B. Our Vision
We envision Virginia as “one community” for all citizens—one that welcomes individuals with
disabilities and supports them as active members of their own communities. By “own
community,” we mean any location an individual with a disability chooses that affords the individual the opportunity for maximum possible autonomy over his or her daily life. We believe that individuals, of all ages and with any disabilities, have the right to decide where to live, and live as independently as possible, in the most integrated setting. This is the same right—no more and no less—enjoyed by individuals who do not have disabilities.
—One Community: Final Report of the Task Force to Develop an Olmstead Plan for Virginia (August 28, 2003), as adopted in 2004/2005 by the EO 61 and EO 84 Oversight Advisory Committee, in 2006 by the EO 2 Oversight Advisory Board, and in 2007, 2008 and 2009 by the Team and Commission.
C. Our Goals
Goal #1: Virginians with disabilities who currently reside in a mental health, mental
retardation (now intellectual disability), nursing or assisted living facility will have the opportunity to choose to move from these facilities to an appropriate, more integrated setting and stay there.
Goal #2: Virginians with disabilities who are at risk of unwanted admission to a mental health, mental retardation (now intellectual disability), nursing or assisted living facility, will have the opportunity to receive services and supports that prevent admission.
D. Our Critical Success Factors
1. Virginians with disabilities plan, fully understand and choose among services and supports they need, self-directing them to the extent possible.
Choices must be meaningful and driven not by disability “labels,” but by the unique needs
and preferences of individuals with disabilities. We believe that, in order to assure meaningful choices, the Commonwealth must:
; Provide services and supports that are appropriate to and respectful of the individual,
affordable, accessible, available, diverse, reliable, safe and accountable;
2; Allow self-determination and consumer direction of services and supports to the extent
; Provide maximum opportunities for individuals with disabilities and their families to
participate in planning and developing services and supports as well as policy planning; ; Assure that individuals with disabilities and their families know about these services and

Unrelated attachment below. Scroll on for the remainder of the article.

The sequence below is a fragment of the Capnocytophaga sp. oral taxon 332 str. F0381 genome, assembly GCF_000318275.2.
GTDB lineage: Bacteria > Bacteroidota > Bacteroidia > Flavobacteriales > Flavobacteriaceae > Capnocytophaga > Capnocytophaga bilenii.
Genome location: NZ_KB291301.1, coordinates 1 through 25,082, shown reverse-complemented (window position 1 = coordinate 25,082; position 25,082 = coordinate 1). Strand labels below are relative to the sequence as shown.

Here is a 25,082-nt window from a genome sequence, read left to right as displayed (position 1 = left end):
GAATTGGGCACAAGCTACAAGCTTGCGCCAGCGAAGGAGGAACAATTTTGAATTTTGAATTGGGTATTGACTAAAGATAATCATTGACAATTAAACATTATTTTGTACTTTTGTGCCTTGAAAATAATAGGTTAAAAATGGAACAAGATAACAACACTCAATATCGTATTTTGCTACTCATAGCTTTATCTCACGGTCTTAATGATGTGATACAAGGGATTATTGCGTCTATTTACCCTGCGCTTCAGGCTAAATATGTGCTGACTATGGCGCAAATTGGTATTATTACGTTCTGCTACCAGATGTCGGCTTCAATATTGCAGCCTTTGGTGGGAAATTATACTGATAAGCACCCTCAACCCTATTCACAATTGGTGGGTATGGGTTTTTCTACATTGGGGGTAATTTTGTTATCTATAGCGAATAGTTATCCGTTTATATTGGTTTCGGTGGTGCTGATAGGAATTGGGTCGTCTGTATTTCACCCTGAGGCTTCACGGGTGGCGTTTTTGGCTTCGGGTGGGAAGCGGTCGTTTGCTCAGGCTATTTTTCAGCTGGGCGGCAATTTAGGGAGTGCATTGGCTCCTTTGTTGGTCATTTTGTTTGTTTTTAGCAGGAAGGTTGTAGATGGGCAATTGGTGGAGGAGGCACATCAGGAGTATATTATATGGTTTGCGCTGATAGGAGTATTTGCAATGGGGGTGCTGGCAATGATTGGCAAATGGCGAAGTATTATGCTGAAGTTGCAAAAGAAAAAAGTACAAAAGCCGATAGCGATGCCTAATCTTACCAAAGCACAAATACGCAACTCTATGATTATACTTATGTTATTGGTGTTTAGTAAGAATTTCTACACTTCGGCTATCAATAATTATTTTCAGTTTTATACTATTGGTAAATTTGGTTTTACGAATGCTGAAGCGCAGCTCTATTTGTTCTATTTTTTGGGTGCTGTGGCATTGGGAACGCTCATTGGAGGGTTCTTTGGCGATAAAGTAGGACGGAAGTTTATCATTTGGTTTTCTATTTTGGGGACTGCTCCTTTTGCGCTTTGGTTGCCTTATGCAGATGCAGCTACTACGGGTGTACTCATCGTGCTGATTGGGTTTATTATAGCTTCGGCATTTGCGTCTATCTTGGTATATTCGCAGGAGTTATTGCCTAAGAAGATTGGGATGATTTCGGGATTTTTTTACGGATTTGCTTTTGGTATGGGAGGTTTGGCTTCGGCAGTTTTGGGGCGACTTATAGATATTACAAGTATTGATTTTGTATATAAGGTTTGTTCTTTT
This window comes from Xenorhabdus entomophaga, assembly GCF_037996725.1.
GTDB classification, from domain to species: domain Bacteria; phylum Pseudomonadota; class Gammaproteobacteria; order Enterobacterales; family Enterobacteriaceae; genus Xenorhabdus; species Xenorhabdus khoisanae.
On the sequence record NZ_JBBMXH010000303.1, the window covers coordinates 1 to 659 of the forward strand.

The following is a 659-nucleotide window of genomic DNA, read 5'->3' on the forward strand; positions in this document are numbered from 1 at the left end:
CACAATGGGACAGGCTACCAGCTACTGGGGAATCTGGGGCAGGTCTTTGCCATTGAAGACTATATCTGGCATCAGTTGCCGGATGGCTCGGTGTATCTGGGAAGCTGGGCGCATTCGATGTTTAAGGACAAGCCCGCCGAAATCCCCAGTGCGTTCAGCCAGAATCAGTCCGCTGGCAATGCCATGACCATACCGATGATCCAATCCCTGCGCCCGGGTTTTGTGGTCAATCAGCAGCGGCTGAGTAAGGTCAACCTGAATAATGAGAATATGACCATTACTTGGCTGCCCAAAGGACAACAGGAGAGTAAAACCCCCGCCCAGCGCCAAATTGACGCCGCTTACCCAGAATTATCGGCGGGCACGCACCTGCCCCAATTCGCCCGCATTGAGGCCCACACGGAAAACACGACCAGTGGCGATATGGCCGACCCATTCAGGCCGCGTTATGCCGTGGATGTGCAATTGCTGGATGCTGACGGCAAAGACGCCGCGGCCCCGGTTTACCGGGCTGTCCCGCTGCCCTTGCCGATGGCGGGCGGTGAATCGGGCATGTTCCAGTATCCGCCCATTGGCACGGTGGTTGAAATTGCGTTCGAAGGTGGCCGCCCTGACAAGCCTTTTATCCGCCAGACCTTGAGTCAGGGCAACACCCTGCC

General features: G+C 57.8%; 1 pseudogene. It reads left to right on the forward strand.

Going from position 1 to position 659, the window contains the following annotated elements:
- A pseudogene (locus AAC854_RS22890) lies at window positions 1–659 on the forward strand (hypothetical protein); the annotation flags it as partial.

supports and the choices that are available to them;
; Encourage independence and community involvement through livable/walkable 3communities, beginning with local comprehensive plans and continuing through
implementation that provides transportation, housing, employment and access to
; Address the institutional bias in the State Medicaid Plan by balancing community and
2 In this Plan, the term “consumer direction” and the term “self direction” are synonymous. 3 A “livable/walkable community” is one that has affordable and appropriate housing, supportive community features and services, adequate mobility options and encourages employment opportunities for all who want to work, which together facilitate the public sense of safety, personal independence and engagement of residents in civic and social life.
2009 Updated Strategic Plan: Community Integration for Virginians with Disabilities 3
2. Virginians with disabilities choose among individuals and agencies qualified to provide the services and supports they select.
In order that individuals with disabilities have the opportunity to live, work, and participate in activities in the community of their choosing, needed services and supports must be available from qualified providers. Qualified providers can be individuals or organizations that have a variety of backgrounds, professional expertise and skills that maximize the ability and capacity of individuals with disabilities to live independently in the community of their choosing, with a quality of life that empowers them to fully participate in society. To increase the availability of qualified providers, Virginia should embrace creative solutions, including public/private partnerships, and ensure that adequate compensation is provided for services rendered.